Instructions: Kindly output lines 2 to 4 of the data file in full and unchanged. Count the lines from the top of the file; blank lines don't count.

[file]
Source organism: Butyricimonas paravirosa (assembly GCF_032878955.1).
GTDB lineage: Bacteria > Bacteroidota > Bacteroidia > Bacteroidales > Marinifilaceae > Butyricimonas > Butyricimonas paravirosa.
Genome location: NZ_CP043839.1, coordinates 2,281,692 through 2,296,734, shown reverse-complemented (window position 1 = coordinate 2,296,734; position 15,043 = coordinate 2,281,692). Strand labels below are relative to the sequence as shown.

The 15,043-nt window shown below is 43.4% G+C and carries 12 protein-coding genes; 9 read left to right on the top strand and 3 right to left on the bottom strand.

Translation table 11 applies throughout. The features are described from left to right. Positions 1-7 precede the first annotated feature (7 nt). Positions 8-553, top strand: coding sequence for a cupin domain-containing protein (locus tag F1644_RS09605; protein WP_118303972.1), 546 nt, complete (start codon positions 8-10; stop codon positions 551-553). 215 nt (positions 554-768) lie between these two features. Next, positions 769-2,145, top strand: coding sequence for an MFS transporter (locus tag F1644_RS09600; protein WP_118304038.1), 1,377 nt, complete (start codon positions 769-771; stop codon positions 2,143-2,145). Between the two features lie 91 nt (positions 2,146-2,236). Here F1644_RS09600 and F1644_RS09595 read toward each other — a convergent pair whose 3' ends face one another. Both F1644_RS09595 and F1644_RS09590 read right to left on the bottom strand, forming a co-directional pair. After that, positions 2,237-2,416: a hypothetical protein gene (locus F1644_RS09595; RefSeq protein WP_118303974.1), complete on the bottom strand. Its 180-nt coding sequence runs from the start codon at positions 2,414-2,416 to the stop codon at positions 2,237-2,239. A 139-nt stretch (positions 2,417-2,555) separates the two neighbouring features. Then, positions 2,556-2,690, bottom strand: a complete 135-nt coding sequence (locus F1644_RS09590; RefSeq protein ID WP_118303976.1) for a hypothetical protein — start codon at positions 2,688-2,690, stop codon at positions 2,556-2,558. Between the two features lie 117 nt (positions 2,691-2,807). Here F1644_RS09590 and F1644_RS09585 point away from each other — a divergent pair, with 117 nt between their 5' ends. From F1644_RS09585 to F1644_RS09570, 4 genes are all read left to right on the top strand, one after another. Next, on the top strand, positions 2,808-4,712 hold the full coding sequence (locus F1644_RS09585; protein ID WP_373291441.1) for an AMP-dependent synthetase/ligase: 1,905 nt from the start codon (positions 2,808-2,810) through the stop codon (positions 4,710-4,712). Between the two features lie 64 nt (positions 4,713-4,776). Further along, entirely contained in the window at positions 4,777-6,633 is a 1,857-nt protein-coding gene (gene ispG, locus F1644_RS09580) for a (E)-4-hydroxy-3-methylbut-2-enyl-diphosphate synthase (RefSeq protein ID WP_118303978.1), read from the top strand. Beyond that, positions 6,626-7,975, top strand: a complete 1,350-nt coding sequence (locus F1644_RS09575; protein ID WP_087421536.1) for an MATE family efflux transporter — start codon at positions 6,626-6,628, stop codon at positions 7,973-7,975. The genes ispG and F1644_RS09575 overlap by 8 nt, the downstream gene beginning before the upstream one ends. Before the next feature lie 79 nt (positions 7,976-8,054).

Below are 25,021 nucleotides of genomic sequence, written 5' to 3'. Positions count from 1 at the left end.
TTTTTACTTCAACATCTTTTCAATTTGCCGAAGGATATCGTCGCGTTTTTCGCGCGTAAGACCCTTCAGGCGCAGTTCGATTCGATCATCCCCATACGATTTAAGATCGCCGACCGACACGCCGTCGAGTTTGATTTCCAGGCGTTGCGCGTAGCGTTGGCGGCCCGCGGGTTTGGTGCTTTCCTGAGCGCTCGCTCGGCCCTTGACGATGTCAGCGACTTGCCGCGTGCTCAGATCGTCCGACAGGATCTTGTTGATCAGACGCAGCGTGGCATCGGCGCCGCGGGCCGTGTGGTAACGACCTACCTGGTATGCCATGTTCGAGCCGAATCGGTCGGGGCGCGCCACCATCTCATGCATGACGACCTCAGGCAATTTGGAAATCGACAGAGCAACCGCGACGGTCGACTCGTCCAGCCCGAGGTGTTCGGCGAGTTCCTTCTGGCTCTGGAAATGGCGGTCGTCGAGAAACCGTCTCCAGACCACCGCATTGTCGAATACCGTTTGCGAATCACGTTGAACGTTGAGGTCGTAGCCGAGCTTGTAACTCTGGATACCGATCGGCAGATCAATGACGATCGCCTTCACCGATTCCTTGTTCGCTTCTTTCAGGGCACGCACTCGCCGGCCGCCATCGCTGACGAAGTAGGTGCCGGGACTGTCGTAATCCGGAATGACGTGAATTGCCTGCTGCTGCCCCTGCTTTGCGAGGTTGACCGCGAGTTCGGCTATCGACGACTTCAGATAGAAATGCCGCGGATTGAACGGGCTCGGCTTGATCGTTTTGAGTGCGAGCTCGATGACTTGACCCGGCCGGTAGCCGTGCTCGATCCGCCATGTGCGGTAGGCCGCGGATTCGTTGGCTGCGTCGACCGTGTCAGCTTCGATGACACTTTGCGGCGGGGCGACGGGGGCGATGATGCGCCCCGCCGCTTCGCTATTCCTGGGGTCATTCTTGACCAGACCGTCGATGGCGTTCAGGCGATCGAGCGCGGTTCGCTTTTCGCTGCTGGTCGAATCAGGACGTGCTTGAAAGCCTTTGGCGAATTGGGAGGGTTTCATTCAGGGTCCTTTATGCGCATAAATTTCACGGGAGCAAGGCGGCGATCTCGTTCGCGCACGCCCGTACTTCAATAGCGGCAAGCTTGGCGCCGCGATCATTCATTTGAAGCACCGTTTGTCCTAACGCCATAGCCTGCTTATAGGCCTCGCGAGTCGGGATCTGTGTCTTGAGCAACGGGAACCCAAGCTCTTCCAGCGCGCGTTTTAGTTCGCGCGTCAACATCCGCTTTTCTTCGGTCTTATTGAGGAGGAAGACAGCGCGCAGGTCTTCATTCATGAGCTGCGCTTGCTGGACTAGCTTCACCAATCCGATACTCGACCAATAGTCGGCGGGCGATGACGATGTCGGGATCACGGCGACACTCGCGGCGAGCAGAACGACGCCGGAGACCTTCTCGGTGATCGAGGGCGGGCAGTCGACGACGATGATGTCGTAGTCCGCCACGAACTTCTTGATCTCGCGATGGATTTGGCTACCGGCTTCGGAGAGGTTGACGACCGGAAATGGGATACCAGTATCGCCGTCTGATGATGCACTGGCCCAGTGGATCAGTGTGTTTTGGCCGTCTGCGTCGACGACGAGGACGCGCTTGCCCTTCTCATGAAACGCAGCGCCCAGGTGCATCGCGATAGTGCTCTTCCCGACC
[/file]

GTDB lineage: Bacteria > Bacteroidota > Bacteroidia > Bacteroidales > Marinifilaceae > Butyricimonas > Butyricimonas paravirosa.
Genome location: NZ_CP043839.1, coordinates 2,281,692 through 2,296,734, shown reverse-complemented (window position 1 = coordinate 2,296,734; position 15,043 = coordinate 2,281,692). Strand labels below are relative to the sequence as shown.

The 15,043-nt window shown below is 43.4% G+C and carries 12 protein-coding genes; 9 read left to right on the top strand and 3 right to left on the bottom strand.